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The ‘Songkran’ or Thai New Year celebrations, which take place from 13-15 April, are famous for their spectacular water fights but no Thai celebration would be complete without a feast.
The predominant tastes of Thai food are sweet, sour, hot and salty – slightly different from the warm spicing of many Indian curries or the more fragrant, herbal notes of Vietnamese. As with other Asian cuisines, dishes are served at the same time rather than in succession – a typical selection being a salad, a soup, a deep-fried or steamed dish, a stir-fry and a curry – a daunting task for any wine!
So first of all, what not to drink: a full-bodied tannic red! Why? Well simply because the chilli heat will emphasise the tannins creating an uncomfortably spicy sensation in your mouth. And the sweetness of many Thai dishes can make a classic red seem lean and mean.
What you need is an unoaked white wine that has a bit of sweetness and spice of its own and for that you need to look no further than Alsace, the unique wine region in the far east of France.
Unlike many French wines, Alsace wines are easy to understand because they’re named after the grape variety they’re made from. The best known varieties are smooth, fresh Pinot Blanc (a great alternative for Chardonnay lovers); elegant, crisp Riesling (pictured left); Pinot Gris (a musky, sensual relative of Pinot Grigio); and one of the world’s most spectacular grape varieties: the exotic, lychee-scented Gewurztraminer. As an introduction you’ll find that supermarket own brands are great value.
Top ‘grand cru’ versions of these wines, which you’ll find mainly in independent and on-line wine merchants as well as in the best Thai restaurants, tend to come from one single exceptional vineyard and have an intense purity of flavour and crisp acidity which stands up surprisingly well to the hot and sour flavours of Thai food.
Then there are some sumptuously sweet Alsace wines, labelled Vendanges Tardives (late picked) or Sélections de Grains Nobles, which go wickedly well with exotic Thai fruit salads and coconut milk-based desserts.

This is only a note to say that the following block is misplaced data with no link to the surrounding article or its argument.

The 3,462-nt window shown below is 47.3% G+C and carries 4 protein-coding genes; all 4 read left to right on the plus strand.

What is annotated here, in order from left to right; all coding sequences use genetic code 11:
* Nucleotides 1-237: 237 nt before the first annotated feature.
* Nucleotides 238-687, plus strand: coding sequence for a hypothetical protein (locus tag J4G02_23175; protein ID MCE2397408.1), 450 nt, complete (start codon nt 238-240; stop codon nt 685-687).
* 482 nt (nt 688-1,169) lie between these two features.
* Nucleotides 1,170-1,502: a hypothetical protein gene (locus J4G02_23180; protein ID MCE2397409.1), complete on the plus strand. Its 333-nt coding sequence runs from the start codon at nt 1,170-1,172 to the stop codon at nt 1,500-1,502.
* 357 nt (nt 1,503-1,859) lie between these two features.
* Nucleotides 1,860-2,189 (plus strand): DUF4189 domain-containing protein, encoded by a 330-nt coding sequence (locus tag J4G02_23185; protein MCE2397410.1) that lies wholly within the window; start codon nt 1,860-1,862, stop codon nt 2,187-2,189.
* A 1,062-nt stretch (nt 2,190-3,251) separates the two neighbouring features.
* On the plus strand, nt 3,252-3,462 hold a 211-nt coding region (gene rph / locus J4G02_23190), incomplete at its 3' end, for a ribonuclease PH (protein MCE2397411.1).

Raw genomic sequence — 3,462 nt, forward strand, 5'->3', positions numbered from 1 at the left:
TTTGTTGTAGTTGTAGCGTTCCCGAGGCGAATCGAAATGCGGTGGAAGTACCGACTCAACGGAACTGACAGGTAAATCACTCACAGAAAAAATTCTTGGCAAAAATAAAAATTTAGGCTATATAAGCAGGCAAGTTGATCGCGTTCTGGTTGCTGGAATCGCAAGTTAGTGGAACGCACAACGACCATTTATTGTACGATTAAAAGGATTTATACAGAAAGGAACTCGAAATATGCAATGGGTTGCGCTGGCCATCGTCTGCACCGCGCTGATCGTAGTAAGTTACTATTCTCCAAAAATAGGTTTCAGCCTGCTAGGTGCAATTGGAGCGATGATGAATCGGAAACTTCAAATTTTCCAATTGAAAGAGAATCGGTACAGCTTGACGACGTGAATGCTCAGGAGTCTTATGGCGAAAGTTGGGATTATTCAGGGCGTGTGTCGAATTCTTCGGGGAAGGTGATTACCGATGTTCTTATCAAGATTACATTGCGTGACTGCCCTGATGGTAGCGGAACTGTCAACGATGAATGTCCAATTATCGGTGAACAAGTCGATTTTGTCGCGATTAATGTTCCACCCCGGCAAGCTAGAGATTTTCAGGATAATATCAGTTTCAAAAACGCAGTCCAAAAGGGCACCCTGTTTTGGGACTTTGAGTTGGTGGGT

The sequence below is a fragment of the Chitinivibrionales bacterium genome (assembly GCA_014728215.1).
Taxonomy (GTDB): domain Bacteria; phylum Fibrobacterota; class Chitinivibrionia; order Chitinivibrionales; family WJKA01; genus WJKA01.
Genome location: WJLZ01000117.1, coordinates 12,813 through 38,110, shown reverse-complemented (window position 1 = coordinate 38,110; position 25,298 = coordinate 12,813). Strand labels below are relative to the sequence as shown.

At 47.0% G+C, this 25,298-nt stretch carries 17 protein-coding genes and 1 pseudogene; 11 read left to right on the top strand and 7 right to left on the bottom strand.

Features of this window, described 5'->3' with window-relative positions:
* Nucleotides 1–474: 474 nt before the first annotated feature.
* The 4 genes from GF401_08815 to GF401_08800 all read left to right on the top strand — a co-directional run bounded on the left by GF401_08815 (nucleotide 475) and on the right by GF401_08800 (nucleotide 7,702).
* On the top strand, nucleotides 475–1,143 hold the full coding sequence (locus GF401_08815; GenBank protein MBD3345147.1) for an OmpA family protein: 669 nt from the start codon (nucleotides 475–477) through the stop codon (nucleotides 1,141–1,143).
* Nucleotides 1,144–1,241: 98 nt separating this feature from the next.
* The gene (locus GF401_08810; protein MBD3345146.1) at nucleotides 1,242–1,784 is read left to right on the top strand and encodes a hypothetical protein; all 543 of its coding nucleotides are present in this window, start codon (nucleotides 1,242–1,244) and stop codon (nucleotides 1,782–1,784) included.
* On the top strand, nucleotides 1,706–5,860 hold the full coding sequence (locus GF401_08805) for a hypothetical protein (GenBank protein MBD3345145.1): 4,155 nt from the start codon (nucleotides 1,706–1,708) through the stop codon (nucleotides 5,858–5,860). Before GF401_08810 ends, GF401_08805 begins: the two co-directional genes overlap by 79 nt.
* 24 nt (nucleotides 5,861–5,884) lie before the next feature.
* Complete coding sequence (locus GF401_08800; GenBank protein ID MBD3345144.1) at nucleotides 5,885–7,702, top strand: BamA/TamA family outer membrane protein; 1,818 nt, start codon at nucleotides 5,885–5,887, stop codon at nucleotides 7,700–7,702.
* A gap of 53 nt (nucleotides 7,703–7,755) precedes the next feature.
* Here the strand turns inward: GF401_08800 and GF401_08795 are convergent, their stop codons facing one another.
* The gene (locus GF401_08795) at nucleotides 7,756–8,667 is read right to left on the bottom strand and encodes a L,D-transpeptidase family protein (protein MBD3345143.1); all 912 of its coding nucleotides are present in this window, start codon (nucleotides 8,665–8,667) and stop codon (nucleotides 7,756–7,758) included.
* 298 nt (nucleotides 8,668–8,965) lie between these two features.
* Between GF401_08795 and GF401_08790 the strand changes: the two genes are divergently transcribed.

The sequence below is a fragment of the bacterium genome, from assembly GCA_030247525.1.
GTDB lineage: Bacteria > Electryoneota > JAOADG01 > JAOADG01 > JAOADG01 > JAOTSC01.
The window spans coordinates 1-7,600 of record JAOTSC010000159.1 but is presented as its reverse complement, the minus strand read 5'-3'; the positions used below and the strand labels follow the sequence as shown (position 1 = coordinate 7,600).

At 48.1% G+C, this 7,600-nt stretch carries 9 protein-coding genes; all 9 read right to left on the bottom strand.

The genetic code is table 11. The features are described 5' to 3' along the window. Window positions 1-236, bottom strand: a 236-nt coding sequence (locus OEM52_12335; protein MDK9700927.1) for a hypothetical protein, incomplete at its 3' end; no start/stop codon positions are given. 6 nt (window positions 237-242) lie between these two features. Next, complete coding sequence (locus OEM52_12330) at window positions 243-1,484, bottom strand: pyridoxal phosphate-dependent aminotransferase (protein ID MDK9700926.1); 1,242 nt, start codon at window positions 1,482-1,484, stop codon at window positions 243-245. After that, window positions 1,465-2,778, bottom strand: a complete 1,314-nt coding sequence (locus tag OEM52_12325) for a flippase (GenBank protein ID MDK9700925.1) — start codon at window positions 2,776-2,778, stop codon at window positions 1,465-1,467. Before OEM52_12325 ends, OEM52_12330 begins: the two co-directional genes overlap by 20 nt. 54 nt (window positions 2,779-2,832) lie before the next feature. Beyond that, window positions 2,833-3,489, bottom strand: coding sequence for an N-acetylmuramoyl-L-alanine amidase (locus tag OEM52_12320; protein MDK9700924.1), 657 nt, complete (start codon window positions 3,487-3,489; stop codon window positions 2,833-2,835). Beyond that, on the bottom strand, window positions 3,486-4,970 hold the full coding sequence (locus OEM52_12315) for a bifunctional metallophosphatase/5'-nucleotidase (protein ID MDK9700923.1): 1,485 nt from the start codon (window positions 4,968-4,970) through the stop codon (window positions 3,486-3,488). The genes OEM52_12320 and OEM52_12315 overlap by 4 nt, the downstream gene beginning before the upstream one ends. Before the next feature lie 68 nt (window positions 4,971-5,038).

So which one to pick? Well, obviously it depends partly on your own preference but also on the overall heat and temperature of the meal. Authentic recipes will generally be hotter and spicier than ones you make at home. A relatively mild noodle dish such as Pad Thai or grilled chicken marinated in Thai spices for example is a good match for an Alsace Pinot Blanc, a wine that also makes a great aperitif. Or with Crémant d’Alsace, the region’s sparkling wine.
Thai-spiced seafood and salads? Alsace Riesling with its perfectly pitched acidity is the ideal choice, especially with Thai crab cakes, prawns and other light dishes seasoned with the characteristic citrussy, herby flavours of lemongrass, lime-leaf and coriander.
Rich creamy coconut-based curries work well with Alsace’s richer wines, Pinot Gris and Gewurztraminer. Try top favourite Thai green chicken or vegetable curry with a Pinot Gris and richer red curries such as Thai red duck curry or spicy ‘jungle’ curries with an exotic ‘Gewurz’, as it’s affectionately known.
So, it’s not so difficult after all then! Just remember lighter dishes with crisper, drier whites such as Pinot Blanc and Riesling; spicier ones with more intensely flavoured whites with a touch more sweetness like Pinot Gris and Gewurztraminer. And remember Alsace wines are a reliable, value-for-money choice in Thai and other ethnic restaurants. Chefs love them because they flatter their food!
For more information visit www.alsacewine.com